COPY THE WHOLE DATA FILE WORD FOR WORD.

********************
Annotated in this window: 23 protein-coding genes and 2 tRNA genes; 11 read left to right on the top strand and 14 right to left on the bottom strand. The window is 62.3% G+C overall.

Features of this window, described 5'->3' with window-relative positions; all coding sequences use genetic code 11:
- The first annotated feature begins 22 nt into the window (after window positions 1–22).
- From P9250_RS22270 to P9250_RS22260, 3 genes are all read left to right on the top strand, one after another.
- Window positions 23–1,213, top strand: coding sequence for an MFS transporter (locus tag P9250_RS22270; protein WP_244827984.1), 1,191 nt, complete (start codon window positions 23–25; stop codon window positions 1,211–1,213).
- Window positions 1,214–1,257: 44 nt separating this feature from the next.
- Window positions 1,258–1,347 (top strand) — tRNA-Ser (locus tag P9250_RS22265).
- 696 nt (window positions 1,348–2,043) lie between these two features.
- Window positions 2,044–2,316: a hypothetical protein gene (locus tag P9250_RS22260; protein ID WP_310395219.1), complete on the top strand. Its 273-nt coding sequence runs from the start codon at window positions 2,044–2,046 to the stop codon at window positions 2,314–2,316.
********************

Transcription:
Annotated in this window: 23 protein-coding genes and 2 tRNA genes; 11 read left to right on the top strand and 14 right to left on the bottom strand. The window is 62.3% G+C overall.

Features of this window, described 5'->3' with window-relative positions; all coding sequences use genetic code 11:
- The first annotated feature begins 22 nt into the window (after window positions 1–22).
- From P9250_RS22270 to P9250_RS22260, 3 genes are all read left to right on the top strand, one after another.
- Window positions 23–1,213, top strand: coding sequence for an MFS transporter (locus tag P9250_RS22270; protein WP_244827984.1), 1,191 nt, complete (start codon window positions 23–25; stop codon window positions 1,211–1,213).
- Window positions 1,214–1,257: 44 nt separating this feature from the next.
- Window positions 1,258–1,347 (top strand) — tRNA-Ser (locus tag P9250_RS22265).
- 696 nt (window positions 1,348–2,043) lie between these two features.
- Window positions 2,044–2,316: a hypothetical protein gene (locus tag P9250_RS22260; protein ID WP_310395219.1), complete on the top strand. Its 273-nt coding sequence runs from the start codon at window positions 2,044–2,046 to the stop codon at window positions 2,314–2,316.